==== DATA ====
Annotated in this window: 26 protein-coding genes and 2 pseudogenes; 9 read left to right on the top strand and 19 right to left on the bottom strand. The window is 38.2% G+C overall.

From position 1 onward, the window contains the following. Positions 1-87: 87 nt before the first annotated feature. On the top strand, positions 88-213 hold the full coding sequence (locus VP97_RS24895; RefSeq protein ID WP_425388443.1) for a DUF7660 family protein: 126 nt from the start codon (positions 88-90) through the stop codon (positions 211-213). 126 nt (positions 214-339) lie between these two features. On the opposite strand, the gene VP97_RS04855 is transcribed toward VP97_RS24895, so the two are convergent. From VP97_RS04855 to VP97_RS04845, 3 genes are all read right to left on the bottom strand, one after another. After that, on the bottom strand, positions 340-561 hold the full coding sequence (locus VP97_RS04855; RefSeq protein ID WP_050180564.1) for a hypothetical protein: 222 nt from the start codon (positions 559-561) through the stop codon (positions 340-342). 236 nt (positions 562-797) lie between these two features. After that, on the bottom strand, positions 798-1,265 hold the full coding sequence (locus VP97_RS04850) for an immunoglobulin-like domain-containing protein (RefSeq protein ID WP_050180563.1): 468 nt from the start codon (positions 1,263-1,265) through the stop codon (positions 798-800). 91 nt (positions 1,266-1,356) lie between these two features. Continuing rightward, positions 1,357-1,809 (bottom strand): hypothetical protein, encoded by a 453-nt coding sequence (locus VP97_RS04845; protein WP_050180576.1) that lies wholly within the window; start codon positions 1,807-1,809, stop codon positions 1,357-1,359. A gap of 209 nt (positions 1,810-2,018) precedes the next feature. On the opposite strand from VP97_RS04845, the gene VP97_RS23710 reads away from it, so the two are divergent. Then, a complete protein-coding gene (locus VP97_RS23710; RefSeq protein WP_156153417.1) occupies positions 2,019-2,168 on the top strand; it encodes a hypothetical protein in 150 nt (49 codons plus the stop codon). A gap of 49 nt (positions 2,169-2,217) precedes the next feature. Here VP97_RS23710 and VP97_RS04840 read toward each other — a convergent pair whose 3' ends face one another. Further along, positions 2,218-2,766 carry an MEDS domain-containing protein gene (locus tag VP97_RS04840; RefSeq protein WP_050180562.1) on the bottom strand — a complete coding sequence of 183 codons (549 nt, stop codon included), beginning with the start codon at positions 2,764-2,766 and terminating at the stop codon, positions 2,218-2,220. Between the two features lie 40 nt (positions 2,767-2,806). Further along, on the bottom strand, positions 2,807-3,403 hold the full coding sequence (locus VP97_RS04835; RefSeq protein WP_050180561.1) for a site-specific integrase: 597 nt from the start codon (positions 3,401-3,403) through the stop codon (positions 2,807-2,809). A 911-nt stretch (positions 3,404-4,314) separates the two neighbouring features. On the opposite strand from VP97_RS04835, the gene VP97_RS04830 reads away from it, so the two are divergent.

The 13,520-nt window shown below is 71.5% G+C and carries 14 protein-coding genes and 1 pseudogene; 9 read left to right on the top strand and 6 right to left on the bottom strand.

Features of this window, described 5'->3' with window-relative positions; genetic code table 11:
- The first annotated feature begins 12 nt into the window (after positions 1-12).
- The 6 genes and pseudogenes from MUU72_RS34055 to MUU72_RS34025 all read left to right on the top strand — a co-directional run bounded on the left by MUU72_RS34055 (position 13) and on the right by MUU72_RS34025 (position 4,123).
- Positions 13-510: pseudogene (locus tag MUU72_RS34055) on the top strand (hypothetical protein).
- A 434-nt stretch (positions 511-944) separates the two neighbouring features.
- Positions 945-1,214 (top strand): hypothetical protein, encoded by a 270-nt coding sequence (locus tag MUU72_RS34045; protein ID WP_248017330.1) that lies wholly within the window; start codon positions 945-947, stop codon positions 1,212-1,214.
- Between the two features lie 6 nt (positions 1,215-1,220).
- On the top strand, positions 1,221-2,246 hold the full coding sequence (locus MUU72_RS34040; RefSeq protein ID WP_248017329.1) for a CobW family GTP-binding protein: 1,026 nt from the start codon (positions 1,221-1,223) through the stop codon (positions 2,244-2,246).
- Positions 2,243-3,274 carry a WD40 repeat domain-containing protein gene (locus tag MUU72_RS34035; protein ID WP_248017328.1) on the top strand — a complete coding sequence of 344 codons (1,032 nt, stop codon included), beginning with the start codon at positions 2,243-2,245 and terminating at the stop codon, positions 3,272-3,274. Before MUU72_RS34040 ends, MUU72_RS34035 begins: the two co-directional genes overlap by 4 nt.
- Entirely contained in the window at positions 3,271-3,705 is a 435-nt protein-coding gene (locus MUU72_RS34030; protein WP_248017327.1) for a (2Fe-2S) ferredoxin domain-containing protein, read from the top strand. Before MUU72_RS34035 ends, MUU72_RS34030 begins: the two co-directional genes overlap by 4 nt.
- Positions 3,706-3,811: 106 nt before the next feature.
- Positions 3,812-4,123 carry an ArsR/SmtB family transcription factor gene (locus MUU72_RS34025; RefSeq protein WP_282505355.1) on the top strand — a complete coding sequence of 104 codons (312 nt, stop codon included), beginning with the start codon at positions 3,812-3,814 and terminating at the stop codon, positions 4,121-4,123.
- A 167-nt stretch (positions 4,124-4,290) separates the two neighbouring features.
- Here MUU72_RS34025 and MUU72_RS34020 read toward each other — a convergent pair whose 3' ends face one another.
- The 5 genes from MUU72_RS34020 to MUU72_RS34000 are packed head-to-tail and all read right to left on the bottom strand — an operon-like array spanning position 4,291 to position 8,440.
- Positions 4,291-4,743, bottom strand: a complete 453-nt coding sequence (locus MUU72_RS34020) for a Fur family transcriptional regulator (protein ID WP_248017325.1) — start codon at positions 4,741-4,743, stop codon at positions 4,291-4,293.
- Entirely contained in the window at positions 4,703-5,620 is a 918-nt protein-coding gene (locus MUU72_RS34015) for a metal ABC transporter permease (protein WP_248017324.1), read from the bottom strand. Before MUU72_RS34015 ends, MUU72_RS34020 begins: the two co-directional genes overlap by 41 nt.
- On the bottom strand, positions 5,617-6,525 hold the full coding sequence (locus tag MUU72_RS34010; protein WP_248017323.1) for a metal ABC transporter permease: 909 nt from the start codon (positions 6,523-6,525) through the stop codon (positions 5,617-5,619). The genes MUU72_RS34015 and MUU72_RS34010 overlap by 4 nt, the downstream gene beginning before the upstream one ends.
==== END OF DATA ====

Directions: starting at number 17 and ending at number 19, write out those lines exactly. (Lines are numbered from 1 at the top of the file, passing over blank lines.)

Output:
- Here MUU72_RS34025 and MUU72_RS34020 read toward each other — a convergent pair whose 3' ends face one another.
- The 5 genes from MUU72_RS34020 to MUU72_RS34000 are packed head-to-tail and all read right to left on the bottom strand — an operon-like array spanning position 4,291 to position 8,440.
- Positions 4,291-4,743, bottom strand: a complete 453-nt coding sequence (locus MUU72_RS34020) for a Fur family transcriptional regulator (protein ID WP_248017325.1) — start codon at positions 4,741-4,743, stop codon at positions 4,291-4,293.